Emancipation 2017 In Review – Onward to the next 25
Onward to the next 25
Aya, the symbol of endurance and resilience, was the most appropriate adinkra for this year’s observance of Emancipation. Internationally, it placed significance on the struggles of our African brothers and sisters in the United States. At home, in Trinidad and Tobago, Aya represented the endurance and resilience of the Emancipation Support Committee as it marked its 25th anniversary this year.
As the elders led by ESC chairman Khafra Kambon continue the promotion of African pride, there was indeed an attempt this year to encourage the next generation in heightened awareness of legacy and identity. The launch of the Kwame Ture Memorial Lecture Series was one example of such. Michael “Quess” Moore, co-founder of the Take ‘Em Down NOLA movement in the US, and Cleo Lake, founding member of the Countering Colston campaign in England, addressed the Dismantling the Colonial Legacy: Reflections from a New Front Line.
Decades after Ture and other Pan African liberalists have transitioned, Moore and Lake represent the next generation of freedom fighters by battling the system through education. Take ‘Em Down Nola petitions governing agencies to remove monuments that represent slavery, racism and confederacy. The Countering Colson campaign was determined to remove the name of a slave owner from Bristol’s institutions. Each successful in their own ventures, Moore and Lake have also united to support the Cross Rhodes Freedom Project.
Our own Shabaka Kambon is one of the lead architects of the Cross Rhodes project which seeks to educate citizens on TT history and rebrand spaces with local heroes. Purposely named after Cecil Rhodes, the primary designer of South Africa’s apartheid movement, the campaign uses his name as a metaphor to invite Trinbagonians to view themselves as a people at a crossroads. The first three main targets of the campaign are the removal of monuments and the renaming of spaces celebrating Christopher Columbus, the re-contextualising of the Lopinot Estate to reflect its true history and the renaming of Milner Hall on the St Augustine campus of the University of the West Indies.
While Cross Rhodes continues its campaign to realign the African identity in the Trinidad landscape, our fashion show Qurux Africa 3 highlighted the beauty of the Continent through inspired clothing designed by Trinidad designers as well as selected pieces from Ghana and Ethiopia. The fashion show never ceases to impress and next year, we hope to host more designers.
Our week-long celebration at the Lidj Yasu Omowale Emancipation Village placed the spotlight on the beauty of the African spirit. We paid tribute to Singing Sandra, not only for her powerful voice of reason in the Calypso arena, but as a mother to her community, helping those in dire need. We also honoured Miss Universe 1977, Janelle Penny Commissiong who celebrated her 40th anniversary as the first black queen to have won the title.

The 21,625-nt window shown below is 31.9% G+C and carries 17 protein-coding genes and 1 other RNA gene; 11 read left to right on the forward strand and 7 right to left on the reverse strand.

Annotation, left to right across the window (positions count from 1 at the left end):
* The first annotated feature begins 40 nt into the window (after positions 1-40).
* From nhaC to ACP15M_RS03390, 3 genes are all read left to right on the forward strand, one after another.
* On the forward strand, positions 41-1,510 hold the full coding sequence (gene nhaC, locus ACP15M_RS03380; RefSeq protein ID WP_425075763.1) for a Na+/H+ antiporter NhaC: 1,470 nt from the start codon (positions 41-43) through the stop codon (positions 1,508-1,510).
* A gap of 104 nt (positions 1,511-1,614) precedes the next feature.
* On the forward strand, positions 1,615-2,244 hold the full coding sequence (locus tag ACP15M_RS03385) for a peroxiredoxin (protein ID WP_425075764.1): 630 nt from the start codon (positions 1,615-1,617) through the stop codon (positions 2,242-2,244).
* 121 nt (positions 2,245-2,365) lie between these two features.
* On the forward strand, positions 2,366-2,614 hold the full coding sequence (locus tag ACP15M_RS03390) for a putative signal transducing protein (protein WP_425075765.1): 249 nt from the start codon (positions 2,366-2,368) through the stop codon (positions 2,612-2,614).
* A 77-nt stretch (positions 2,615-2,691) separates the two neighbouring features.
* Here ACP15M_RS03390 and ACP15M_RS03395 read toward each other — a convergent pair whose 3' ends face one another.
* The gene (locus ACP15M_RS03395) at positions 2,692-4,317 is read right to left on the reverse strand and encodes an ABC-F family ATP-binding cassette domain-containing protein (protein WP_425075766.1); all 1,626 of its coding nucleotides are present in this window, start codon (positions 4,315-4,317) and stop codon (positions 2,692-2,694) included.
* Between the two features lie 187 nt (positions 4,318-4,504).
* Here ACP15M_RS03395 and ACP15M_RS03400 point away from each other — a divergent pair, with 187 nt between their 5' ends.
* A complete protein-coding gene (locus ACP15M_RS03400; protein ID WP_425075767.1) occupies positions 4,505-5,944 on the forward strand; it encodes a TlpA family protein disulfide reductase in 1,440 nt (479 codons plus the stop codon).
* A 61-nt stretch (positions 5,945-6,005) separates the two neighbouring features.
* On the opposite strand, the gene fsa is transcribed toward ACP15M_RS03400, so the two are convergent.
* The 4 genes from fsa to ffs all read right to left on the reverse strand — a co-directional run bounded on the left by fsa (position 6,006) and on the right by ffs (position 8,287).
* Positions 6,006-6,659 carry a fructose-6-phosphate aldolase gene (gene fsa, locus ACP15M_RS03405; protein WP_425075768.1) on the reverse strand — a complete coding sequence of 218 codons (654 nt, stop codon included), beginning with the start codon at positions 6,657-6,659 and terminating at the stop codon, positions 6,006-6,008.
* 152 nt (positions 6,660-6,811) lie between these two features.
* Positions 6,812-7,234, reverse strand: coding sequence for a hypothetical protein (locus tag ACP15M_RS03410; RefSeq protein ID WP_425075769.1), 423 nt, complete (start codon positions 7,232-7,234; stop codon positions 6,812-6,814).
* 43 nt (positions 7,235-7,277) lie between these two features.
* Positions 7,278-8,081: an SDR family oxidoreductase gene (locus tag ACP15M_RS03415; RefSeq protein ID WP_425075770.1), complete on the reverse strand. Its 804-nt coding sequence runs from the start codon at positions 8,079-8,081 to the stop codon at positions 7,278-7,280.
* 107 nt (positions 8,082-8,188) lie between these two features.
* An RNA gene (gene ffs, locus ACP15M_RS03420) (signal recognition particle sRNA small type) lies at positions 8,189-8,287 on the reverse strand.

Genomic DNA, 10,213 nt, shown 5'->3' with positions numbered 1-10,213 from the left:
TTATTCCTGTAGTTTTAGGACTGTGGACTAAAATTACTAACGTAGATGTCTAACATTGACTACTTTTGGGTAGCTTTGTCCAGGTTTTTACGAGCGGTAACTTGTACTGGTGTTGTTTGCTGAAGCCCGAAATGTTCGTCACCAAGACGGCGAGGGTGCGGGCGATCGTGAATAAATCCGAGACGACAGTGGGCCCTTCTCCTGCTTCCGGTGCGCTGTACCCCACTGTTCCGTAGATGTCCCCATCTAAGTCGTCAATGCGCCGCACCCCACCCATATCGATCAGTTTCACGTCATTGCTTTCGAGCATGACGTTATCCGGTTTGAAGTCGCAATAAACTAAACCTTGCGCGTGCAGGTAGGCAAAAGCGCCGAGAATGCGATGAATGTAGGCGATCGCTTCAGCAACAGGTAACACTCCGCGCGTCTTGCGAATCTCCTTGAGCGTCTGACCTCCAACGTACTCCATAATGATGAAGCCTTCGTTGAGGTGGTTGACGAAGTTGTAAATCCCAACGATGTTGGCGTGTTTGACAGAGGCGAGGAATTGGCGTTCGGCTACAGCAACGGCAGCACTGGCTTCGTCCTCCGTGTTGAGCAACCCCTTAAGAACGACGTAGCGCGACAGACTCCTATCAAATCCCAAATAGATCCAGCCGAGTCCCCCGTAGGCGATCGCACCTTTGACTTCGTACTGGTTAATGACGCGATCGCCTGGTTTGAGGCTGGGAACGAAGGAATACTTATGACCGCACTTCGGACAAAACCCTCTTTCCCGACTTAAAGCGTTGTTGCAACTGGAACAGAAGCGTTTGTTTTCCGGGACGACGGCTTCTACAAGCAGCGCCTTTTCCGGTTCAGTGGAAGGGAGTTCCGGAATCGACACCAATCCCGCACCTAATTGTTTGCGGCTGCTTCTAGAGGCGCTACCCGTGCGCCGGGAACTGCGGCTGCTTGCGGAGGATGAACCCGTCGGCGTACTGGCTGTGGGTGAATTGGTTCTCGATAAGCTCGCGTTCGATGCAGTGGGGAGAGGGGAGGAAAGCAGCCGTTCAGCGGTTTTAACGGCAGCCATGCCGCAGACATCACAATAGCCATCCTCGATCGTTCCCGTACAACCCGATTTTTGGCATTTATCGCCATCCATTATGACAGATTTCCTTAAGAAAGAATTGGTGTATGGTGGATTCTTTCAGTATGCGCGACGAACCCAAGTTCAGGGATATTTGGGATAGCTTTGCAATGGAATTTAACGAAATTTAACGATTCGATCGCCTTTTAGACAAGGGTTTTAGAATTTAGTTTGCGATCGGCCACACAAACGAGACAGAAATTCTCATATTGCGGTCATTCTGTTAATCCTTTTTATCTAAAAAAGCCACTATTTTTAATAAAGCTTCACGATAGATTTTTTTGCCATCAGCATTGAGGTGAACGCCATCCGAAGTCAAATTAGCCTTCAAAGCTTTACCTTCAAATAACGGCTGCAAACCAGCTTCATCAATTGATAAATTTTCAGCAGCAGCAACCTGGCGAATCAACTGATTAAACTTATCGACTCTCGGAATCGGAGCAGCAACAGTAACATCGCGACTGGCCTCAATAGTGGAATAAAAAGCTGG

Our other tributes were to the following:
- Eintou Pearl Springer, who received the Henry Sylvester Williams Award of Excellence for her decades of outstanding contribution to the cultural reawakening and restoration of African people in Trinidad and Tobago and the Caribbean through literature, drama and activism.
- Carlos Hee Houng, for his outstanding contribution to the industrialization of Trinidad and Tobago as an architect in the development of the Pt Lisas Industrial Estate
- Ralph Henry, for his outstanding contribution to Trinidad and Tobago and the Caribbean in the field of economics as a planner, researcher, educator and mentor
We also presented the Spirit of Emancipation Award of Excellence to:
- Rawle Gibbons – playwright
- Carlyle Wilson
- Francesca Wilson
- Marjorie Anderson
- St Margaret’s Youth Steel Orchestra – who made their mark at Carnegie Hall, New York in 2015
In our eyes, these people contributed to the commemoration of Emancipation and for that we are grateful. We believe without their support and the support of others, witnessing 25 years in the effort would not have been possible. The Emancipation Support Committee continues to move forward in its journey of rediscovery and understanding of the African spirit. Although some of us would not be here for the next 25 years, we believe the movement is in the good hands of the next generation who work with us and support our endeavours.
We would also like to take this opportunity to say a heartfelt “Thank You!” to the Ministry of Community Development, Culture and the Arts and line Minister Dr. Nyan Gadsby-Dolly for supporting our efforts. We look forward to continued collaboration with the Government of the Republic of Trinidad and Tobago through the Ministries of Trade and Industry and Public Administration and Communications and other sponsors such as the National Lotteries Control Board, Bmobile and the Unit Trust Corporation.
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